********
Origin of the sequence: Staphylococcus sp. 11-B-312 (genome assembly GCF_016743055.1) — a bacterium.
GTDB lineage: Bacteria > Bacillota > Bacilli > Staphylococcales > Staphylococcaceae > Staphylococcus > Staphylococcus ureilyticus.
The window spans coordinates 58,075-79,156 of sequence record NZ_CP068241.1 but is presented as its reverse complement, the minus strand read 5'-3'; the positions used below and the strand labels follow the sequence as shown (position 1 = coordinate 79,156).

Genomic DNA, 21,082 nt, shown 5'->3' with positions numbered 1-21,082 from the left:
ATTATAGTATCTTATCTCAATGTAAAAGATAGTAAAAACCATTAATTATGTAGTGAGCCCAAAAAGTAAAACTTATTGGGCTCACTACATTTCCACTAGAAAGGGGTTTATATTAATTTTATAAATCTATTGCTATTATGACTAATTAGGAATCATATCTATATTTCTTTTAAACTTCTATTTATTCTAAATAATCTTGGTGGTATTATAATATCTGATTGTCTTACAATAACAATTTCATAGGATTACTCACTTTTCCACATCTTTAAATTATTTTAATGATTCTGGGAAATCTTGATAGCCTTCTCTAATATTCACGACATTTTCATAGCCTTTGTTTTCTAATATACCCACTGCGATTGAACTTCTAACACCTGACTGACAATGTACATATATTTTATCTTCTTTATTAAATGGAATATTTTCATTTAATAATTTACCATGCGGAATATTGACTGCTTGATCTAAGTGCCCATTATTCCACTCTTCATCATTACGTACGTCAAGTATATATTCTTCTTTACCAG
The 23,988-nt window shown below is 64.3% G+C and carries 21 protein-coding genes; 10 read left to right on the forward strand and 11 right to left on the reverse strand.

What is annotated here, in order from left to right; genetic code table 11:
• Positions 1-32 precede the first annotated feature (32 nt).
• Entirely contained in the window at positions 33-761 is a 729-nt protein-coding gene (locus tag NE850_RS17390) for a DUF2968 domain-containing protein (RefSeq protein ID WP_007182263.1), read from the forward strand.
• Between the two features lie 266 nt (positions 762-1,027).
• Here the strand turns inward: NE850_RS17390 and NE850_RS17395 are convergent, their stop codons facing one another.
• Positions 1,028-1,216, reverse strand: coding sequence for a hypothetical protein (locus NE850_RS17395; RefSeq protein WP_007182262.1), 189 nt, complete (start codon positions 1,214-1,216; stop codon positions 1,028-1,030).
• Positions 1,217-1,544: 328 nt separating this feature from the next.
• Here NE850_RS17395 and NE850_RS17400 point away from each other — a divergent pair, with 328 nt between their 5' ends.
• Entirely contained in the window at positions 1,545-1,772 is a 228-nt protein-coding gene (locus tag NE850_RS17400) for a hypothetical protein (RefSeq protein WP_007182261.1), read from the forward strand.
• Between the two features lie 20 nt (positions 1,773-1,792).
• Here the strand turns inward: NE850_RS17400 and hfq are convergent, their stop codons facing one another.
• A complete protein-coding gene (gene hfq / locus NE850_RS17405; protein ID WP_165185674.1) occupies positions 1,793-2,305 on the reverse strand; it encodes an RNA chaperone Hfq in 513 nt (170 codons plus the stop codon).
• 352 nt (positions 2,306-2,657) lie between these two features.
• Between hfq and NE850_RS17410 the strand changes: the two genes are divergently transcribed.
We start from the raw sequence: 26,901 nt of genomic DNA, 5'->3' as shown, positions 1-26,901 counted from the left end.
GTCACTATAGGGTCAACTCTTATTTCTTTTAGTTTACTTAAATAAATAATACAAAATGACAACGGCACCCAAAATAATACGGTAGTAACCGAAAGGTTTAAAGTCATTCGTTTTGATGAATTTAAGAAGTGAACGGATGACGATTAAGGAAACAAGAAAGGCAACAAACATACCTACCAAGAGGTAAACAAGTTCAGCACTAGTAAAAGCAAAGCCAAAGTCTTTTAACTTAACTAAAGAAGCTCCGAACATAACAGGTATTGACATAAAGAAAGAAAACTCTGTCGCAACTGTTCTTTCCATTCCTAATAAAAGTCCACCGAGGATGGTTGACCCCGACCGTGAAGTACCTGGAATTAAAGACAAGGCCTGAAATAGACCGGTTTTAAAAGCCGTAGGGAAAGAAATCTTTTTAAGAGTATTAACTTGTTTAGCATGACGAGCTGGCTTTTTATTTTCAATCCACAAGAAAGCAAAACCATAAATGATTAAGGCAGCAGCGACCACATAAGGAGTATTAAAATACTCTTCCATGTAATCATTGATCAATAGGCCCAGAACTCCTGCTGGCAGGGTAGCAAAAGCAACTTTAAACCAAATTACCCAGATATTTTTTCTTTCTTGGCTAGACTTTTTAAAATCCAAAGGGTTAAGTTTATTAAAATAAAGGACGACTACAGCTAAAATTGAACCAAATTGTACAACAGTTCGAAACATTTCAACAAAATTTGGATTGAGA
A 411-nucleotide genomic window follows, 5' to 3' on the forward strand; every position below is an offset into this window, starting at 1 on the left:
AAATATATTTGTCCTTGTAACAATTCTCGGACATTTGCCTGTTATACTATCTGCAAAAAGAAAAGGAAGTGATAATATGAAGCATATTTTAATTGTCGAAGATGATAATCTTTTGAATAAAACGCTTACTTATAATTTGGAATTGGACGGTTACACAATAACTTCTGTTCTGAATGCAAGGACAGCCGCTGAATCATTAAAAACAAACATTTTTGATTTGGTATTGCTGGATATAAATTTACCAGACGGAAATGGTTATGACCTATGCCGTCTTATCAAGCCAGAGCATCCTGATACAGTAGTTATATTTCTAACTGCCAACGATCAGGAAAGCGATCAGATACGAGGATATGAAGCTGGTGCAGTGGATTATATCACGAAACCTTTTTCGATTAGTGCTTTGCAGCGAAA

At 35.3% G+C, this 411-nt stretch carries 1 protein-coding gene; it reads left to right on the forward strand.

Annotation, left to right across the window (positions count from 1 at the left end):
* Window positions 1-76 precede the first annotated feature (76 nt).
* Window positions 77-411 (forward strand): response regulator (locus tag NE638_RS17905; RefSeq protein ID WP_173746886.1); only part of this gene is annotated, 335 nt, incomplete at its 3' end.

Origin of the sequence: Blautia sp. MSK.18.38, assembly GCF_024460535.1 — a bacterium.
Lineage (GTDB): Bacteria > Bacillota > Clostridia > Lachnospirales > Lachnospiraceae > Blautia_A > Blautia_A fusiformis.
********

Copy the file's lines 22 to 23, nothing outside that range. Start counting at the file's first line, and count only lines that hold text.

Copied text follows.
GTCACTATAGGGTCAACTCTTATTTCTTTTAGTTTACTTAAATAAATAATACAAAATGACAACGGCACCCAAAATAATACGGTAGTAACCGAAAGGTTTAAAGTCATTCGTTTTGATGAATTTAAGAAGTGAACGGATGACGATTAAGGAAACAAGAAAGGCAACAAACATACCTACCAAGAGGTAAACAAGTTCAGCACTAGTAAAAGCAAAGCCAAAGTCTTTTAACTTAACTAAAGAAGCTCCGAACATAACAGGTATTGACATAAAGAAAGAAAACTCTGTCGCAACTGTTCTTTCCATTCCTAATAAAAGTCCACCGAGGATGGTTGACCCCGACCGTGAAGTACCTGGAATTAAAGACAAGGCCTGAAATAGACCGGTTTTAAAAGCCGTAGGGAAAGAAATCTTTTTAAGAGTATTAACTTGTTTAGCATGACGAGCTGGCTTTTTATTTTCAATCCACAAGAAAGCAAAACCATAAATGATTAAGGCAGCAGCGACCACATAAGGAGTATTAAAATACTCTTCCATGTAATCATTGATCAATAGGCCCAGAACTCCTGCTGGCAGGGTAGCAAAAGCAACTTTAAACCAAATTACCCAGATATTTTTTCTTTCTTGGCTAGACTTTTTAAAATCCAAAGGGTTAAGTTTATTAAAATAAAGGACGACTACAGCTAAAATTGAACCAAATTGTACAACAGTTCGAAACATTTCAACAAAATTTGGATTGAGA
A 411-nucleotide genomic window follows, 5' to 3' on the forward strand; every position below is an offset into this window, starting at 1 on the left: